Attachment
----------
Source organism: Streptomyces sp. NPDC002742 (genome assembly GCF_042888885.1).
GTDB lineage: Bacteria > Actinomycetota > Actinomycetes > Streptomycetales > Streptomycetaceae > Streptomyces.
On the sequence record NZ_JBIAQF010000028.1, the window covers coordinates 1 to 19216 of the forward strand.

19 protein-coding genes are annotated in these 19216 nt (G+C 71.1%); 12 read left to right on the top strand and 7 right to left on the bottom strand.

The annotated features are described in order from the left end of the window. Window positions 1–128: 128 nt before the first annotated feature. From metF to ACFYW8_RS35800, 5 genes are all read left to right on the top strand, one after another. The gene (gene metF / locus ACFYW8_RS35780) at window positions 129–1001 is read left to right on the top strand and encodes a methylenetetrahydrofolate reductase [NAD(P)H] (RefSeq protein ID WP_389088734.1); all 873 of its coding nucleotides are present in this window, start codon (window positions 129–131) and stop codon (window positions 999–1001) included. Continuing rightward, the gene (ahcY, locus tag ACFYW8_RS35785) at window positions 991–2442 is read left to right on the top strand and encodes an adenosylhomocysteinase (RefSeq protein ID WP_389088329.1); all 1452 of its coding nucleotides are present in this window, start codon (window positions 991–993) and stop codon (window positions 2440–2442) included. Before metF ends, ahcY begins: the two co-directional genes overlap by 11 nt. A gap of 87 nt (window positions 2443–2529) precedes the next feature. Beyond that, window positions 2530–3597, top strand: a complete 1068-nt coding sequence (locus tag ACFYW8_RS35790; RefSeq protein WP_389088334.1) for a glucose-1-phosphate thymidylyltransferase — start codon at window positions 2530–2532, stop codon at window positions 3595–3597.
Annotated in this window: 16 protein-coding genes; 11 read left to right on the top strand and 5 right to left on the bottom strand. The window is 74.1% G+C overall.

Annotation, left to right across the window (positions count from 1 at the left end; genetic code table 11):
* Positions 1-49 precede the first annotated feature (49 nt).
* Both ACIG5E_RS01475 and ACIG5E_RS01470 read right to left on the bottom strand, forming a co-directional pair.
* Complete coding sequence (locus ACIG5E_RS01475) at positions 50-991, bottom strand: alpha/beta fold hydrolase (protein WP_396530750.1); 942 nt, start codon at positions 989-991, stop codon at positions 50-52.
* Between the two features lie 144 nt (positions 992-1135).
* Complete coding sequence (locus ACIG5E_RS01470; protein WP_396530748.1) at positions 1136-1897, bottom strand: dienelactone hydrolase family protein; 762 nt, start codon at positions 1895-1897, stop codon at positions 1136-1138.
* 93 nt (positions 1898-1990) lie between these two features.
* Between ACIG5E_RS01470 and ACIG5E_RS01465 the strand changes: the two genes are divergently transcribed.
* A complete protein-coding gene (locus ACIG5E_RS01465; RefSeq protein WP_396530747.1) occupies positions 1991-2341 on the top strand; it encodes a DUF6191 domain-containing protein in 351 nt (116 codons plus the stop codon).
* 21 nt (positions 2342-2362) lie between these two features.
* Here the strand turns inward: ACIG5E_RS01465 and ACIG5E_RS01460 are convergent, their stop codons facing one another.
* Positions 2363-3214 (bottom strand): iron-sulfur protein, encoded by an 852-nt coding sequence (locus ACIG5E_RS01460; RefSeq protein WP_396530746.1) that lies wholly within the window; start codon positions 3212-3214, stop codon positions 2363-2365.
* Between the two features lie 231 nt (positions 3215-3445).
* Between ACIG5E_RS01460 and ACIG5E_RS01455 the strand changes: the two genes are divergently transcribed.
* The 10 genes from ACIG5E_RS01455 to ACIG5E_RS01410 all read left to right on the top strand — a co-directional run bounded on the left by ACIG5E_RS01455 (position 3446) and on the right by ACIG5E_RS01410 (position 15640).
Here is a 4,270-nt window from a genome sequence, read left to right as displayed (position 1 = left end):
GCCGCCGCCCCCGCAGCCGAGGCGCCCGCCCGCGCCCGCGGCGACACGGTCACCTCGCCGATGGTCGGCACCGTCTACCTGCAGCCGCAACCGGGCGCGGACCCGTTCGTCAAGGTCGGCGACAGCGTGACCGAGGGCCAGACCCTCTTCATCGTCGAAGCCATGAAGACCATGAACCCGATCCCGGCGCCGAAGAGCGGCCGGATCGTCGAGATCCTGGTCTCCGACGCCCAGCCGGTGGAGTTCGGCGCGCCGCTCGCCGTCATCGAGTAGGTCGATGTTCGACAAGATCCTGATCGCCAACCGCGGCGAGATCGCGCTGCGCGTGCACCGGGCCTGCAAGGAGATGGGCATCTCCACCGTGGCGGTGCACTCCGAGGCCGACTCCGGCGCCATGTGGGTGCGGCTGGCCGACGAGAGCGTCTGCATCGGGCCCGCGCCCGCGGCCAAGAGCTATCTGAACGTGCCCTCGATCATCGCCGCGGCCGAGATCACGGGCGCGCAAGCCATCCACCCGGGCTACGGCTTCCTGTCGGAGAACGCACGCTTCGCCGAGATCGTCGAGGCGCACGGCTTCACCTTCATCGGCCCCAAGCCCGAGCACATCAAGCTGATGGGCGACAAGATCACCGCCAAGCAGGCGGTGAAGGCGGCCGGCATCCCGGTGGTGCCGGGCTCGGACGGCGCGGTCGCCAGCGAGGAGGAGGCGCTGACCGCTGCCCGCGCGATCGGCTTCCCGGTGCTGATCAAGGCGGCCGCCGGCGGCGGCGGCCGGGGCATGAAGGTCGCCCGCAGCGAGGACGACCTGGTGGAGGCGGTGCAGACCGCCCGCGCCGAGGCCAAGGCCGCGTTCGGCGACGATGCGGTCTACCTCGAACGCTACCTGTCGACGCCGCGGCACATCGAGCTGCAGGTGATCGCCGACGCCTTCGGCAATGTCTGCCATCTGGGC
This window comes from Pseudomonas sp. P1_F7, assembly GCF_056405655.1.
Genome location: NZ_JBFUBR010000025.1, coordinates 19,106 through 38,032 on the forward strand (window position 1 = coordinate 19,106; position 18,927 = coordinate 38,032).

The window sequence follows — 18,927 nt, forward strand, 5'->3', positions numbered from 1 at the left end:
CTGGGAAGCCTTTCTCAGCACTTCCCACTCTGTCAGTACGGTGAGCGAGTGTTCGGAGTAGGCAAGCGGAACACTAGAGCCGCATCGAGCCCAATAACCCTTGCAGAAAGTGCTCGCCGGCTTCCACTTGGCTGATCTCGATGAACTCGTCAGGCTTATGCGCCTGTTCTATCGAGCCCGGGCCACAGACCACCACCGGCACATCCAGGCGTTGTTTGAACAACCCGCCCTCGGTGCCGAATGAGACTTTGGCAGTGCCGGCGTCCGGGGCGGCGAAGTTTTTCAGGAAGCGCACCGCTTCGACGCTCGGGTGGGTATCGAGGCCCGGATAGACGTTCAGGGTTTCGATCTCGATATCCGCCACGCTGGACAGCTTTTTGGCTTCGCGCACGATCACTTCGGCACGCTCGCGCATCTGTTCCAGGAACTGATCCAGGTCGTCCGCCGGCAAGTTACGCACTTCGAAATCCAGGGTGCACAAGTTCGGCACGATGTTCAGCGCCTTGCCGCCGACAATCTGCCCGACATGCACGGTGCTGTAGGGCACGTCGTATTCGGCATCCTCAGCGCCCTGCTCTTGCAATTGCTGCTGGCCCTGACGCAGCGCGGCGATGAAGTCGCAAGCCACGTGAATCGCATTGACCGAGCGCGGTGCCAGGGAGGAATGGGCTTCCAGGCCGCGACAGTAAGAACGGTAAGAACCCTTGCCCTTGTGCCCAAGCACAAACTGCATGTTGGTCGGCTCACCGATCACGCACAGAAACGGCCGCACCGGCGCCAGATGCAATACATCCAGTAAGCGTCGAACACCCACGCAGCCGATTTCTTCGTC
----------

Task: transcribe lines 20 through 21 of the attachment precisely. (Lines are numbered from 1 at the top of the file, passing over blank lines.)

* Between ACIG5E_RS01460 and ACIG5E_RS01455 the strand changes: the two genes are divergently transcribed.
* The 10 genes from ACIG5E_RS01455 to ACIG5E_RS01410 all read left to right on the top strand — a co-directional run bounded on the left by ACIG5E_RS01455 (position 3446) and on the right by ACIG5E_RS01410 (position 15640).